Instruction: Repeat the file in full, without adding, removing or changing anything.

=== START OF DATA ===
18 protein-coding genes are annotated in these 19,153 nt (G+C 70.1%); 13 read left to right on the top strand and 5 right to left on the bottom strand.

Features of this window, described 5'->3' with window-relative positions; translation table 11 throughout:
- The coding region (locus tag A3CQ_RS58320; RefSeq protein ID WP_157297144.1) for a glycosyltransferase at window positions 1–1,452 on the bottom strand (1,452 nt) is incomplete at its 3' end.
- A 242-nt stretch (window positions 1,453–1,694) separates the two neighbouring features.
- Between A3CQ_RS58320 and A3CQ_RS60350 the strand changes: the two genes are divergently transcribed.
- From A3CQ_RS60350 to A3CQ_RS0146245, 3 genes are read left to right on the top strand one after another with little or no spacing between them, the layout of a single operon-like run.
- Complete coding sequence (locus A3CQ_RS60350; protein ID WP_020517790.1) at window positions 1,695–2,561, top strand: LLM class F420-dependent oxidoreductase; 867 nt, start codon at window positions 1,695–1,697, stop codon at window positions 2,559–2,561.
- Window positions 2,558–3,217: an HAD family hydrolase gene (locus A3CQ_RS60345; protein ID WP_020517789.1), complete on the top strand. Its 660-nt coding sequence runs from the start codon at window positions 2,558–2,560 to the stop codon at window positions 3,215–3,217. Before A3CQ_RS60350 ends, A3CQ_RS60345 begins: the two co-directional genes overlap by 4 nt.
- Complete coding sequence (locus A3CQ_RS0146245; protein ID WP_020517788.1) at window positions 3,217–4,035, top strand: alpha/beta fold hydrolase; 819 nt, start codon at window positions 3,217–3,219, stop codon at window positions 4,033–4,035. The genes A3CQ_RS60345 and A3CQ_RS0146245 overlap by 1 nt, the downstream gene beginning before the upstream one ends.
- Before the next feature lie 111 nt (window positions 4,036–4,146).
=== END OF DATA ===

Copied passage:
18 protein-coding genes are annotated in these 19,153 nt (G+C 70.1%); 13 read left to right on the top strand and 5 right to left on the bottom strand.

Features of this window, described 5'->3' with window-relative positions; translation table 11 throughout:
- The coding region (locus tag A3CQ_RS58320; RefSeq protein ID WP_157297144.1) for a glycosyltransferase at window positions 1–1,452 on the bottom strand (1,452 nt) is incomplete at its 3' end.
- A 242-nt stretch (window positions 1,453–1,694) separates the two neighbouring features.
- Between A3CQ_RS58320 and A3CQ_RS60350 the strand changes: the two genes are divergently transcribed.
- From A3CQ_RS60350 to A3CQ_RS0146245, 3 genes are read left to right on the top strand one after another with little or no spacing between them, the layout of a single operon-like run.
- Complete coding sequence (locus A3CQ_RS60350; protein ID WP_020517790.1) at window positions 1,695–2,561, top strand: LLM class F420-dependent oxidoreductase; 867 nt, start codon at window positions 1,695–1,697, stop codon at window positions 2,559–2,561.
- Window positions 2,558–3,217: an HAD family hydrolase gene (locus A3CQ_RS60345; protein ID WP_020517789.1), complete on the top strand. Its 660-nt coding sequence runs from the start codon at window positions 2,558–2,560 to the stop codon at window positions 3,215–3,217. Before A3CQ_RS60350 ends, A3CQ_RS60345 begins: the two co-directional genes overlap by 4 nt.
- Complete coding sequence (locus A3CQ_RS0146245; protein ID WP_020517788.1) at window positions 3,217–4,035, top strand: alpha/beta fold hydrolase; 819 nt, start codon at window positions 3,217–3,219, stop codon at window positions 4,033–4,035. The genes A3CQ_RS60345 and A3CQ_RS0146245 overlap by 1 nt, the downstream gene beginning before the upstream one ends.
- Before the next feature lie 111 nt (window positions 4,036–4,146).